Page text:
Gems that won't work with Rubinius (will update if I'll find more):

# gem 'oj'

Remember to comment them out or again Rails won't boot up.

For VM install and switching I'm using the good old RVM with the latest version of Rubinius 2.2.3 and Ruby 2.1.0.

On to the benchmarks!

OK for obvious reasons I can't share the source code of the app, at some point I might create a public repository with something meaty for
testing. These benchmarks are for a special case only and for some good fun also so before making any decisions based on them DO TEST first on your own.

The Rails app is actually an API so most of the important parts are disabled (i.e. Streaming DataStreaming Rendering RequestForgeryProtection) also the sprockets railtie.

ApacheBench config

I used the simple ApacheBench, Version 2.3 - clearly not the ideal tool for benchmarking (one should use siege or something similar) but
for a quick glance like this test it fits the job nicely.

The command to start it up:
ab -n400 -c16 -T'application/json' http://localhost:3000/entries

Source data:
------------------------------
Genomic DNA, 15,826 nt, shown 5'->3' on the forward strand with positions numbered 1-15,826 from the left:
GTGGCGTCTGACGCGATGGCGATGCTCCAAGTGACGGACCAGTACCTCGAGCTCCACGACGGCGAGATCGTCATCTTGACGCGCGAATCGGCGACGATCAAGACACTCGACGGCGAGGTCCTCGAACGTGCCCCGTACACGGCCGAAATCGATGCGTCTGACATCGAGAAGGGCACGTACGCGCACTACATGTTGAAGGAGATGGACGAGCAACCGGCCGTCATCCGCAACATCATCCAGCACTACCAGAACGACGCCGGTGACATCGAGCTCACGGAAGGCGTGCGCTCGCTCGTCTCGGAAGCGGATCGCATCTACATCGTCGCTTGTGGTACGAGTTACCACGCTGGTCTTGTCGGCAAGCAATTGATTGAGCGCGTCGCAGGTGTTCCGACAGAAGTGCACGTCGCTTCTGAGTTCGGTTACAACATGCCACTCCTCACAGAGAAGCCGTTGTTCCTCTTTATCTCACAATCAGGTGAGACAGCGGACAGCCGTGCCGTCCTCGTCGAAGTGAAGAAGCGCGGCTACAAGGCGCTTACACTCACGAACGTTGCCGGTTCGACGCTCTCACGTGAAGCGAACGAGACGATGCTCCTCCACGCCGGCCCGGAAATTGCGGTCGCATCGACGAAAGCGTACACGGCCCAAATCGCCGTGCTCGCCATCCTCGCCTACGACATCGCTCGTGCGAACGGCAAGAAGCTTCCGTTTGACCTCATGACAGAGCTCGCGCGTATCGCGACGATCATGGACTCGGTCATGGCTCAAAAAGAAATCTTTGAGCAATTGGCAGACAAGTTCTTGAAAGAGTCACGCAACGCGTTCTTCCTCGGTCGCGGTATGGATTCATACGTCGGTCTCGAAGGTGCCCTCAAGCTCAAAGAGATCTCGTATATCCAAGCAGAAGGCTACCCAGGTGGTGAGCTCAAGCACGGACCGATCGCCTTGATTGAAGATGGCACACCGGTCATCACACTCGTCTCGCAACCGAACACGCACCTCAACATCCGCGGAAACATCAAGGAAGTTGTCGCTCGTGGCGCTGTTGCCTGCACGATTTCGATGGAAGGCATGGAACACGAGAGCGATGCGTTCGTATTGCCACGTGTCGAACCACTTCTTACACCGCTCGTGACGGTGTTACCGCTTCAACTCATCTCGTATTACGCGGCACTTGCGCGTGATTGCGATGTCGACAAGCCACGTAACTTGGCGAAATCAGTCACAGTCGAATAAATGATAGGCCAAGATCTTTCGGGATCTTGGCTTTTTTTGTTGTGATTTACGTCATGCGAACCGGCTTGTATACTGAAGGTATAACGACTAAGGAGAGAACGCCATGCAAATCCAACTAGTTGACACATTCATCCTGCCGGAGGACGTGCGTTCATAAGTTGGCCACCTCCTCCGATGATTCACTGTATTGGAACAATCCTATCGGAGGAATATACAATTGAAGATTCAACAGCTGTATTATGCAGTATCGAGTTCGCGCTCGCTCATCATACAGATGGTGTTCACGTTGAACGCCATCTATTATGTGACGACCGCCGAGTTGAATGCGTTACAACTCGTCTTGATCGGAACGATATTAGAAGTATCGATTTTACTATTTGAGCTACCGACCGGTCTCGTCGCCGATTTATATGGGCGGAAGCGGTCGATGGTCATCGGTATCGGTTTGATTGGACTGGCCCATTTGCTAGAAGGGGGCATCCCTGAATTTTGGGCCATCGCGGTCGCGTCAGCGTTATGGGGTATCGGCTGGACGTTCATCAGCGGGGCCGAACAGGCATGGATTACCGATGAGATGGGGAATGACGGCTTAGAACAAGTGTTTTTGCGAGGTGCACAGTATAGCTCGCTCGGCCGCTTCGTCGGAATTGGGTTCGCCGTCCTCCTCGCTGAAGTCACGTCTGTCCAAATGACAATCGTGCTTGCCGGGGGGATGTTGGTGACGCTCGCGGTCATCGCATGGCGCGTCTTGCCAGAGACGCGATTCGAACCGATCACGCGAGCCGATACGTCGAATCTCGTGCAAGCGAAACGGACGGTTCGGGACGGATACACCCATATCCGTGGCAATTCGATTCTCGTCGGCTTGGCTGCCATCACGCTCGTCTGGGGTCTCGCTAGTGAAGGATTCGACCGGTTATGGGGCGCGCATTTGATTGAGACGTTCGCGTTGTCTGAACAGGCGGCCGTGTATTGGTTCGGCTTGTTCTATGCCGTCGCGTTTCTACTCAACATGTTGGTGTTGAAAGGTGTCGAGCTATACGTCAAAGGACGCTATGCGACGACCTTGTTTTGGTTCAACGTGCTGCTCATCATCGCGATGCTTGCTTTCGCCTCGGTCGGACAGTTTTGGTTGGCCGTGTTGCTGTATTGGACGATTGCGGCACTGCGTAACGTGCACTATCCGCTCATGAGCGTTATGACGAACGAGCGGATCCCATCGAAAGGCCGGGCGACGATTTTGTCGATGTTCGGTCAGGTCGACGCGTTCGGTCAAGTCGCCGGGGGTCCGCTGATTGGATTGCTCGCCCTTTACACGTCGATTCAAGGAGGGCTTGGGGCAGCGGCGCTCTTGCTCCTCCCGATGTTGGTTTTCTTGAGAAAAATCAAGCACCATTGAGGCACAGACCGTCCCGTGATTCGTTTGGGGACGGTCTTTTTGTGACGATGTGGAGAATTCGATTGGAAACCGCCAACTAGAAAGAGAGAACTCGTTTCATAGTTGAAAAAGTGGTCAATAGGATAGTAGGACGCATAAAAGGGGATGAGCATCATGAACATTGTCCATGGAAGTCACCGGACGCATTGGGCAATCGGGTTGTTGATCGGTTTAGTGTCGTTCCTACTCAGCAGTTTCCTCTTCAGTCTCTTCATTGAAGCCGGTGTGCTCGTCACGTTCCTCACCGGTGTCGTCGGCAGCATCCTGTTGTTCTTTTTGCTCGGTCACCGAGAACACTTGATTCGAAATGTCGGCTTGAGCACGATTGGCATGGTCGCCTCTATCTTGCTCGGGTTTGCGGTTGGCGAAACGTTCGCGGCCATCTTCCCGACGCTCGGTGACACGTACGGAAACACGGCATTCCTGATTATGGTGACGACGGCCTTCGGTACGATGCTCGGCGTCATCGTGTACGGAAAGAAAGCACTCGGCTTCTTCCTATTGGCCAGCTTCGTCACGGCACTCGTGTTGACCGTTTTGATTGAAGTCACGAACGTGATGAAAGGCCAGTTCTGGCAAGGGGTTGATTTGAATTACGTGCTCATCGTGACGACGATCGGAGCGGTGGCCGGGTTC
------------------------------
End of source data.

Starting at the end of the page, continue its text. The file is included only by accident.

unicorn.rb

# config/unicorn.rb
worker_processes Integer(ENV["WEB_CONCURRENCY"] || 3)
timeout 15
preload_app true

before_fork do |server, worker|
  # et cetera
end

The command to start it up:
unicorn_rails -c config/unicorn.rb -p 3000

Results after some runs:

Concurrency Level:      16
Time taken for tests:   6.769 seconds
Complete requests:      400
Failed requests:        0
Write errors:           0
Total transferred:      3611600 bytes
HTML transferred:       3346800 bytes
Requests per second:    59.09 [#/sec] (mean)
Time per request:       270.766 [ms] (mean)
Time per request:       16.923 [ms] (mean, across all concurrent requests)
Transfer rate:          521.03 [Kbytes/sec] received

Connection Times (ms)
              min  mean[+/-sd] median   max